Monday, December 3, 2012

Young Man Says Local Attorney Saved His Life


A twenty-five-year-old young family man and manager of a local fast food restaurant was charged with a felony non-violent crime.  He did not have a lot of money to hire a private attorney and therefore was appointed a public defender.  He eventually had two public defenders on his case who negotiated what he thought was a good deal for him. 

This young man is a lawful permanent resident of the United States and he repeatedly asked if he would be deported to El Salvador, a place he had not been to since he was a young child.  One of his friends was recently deported to El Salvador and was promptly killed by the MS-13 gang there.

The public defenders said that he may be deported but they were not sure and that he would have to consult with an immigration attorney.  They suggested he take the plea deal because it meant that he would not get any prison time, even though it would be a felony conviction.  He took the deal and was returned to his family and his job.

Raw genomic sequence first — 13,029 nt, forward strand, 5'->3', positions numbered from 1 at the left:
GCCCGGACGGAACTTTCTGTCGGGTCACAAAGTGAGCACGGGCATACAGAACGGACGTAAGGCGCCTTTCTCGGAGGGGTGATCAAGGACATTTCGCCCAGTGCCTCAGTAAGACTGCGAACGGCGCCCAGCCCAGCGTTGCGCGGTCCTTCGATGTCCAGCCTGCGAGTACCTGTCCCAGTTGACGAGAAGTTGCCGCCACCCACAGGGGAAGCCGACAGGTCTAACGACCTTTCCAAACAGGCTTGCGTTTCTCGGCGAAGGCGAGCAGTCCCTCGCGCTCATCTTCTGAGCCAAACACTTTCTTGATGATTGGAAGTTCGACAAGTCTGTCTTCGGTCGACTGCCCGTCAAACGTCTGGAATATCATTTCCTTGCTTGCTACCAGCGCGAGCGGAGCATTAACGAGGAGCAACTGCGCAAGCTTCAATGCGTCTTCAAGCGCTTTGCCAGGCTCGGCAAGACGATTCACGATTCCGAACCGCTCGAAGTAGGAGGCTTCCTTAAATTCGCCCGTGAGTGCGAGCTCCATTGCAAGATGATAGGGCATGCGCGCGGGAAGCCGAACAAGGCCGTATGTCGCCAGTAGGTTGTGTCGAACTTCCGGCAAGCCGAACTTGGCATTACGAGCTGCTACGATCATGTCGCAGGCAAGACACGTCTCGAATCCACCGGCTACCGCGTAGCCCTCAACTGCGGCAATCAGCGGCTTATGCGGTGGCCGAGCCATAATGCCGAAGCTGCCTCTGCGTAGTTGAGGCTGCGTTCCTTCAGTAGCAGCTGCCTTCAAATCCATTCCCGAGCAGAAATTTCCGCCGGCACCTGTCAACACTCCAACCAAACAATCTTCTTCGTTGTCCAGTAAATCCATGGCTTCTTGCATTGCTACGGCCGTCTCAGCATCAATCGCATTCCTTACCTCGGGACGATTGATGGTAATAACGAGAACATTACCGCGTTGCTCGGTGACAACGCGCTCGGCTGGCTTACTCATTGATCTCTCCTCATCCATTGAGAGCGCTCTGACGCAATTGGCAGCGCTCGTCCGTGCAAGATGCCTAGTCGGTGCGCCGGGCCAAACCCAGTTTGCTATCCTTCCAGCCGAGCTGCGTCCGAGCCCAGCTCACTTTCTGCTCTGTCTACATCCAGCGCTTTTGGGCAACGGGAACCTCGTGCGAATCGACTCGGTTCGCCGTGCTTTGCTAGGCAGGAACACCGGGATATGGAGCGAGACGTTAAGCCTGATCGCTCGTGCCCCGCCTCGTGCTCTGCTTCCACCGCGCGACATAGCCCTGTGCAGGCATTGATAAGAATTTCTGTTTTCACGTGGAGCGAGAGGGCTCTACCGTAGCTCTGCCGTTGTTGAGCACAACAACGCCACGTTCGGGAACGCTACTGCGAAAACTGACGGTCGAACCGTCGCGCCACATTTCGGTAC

Three months later, immigration officials arrested him and put him in lock-up for deportation to El Salvador.  This young man knew no one in El Salvador and faced the prospect of being killed or joining a vicious gang to survive.  Likely, he would never see his newborn child again.

While he was in lock-up, his family looked for an attorney to help him and found my friend attorney David Jacks.  David tried many procedures and filed documents with both federal immigration court and criminal court in Las Vegas.  His task was daunting and many criminal defense attorneys he turned to for guidance, including me, were skeptical that he could get results.  Over the next three months David optimistically worked every week on the case until he was able to get the Nevada criminal court in Las Vegas to reopen the case and overturn the conviction.  This post-conviction relief is a very difficult criminal procedure in Nevada and rarely is accomplished. 

To David’s credit, owing to hard and persistent work on the case, he succeeded in getting the conviction overturned and the crime reduced to a non-deportable offense -- a misdemeanor.  Once Las Vegas, or the State of Nevada, reduced the charge, the federal immigration court had no choice but to release the young man.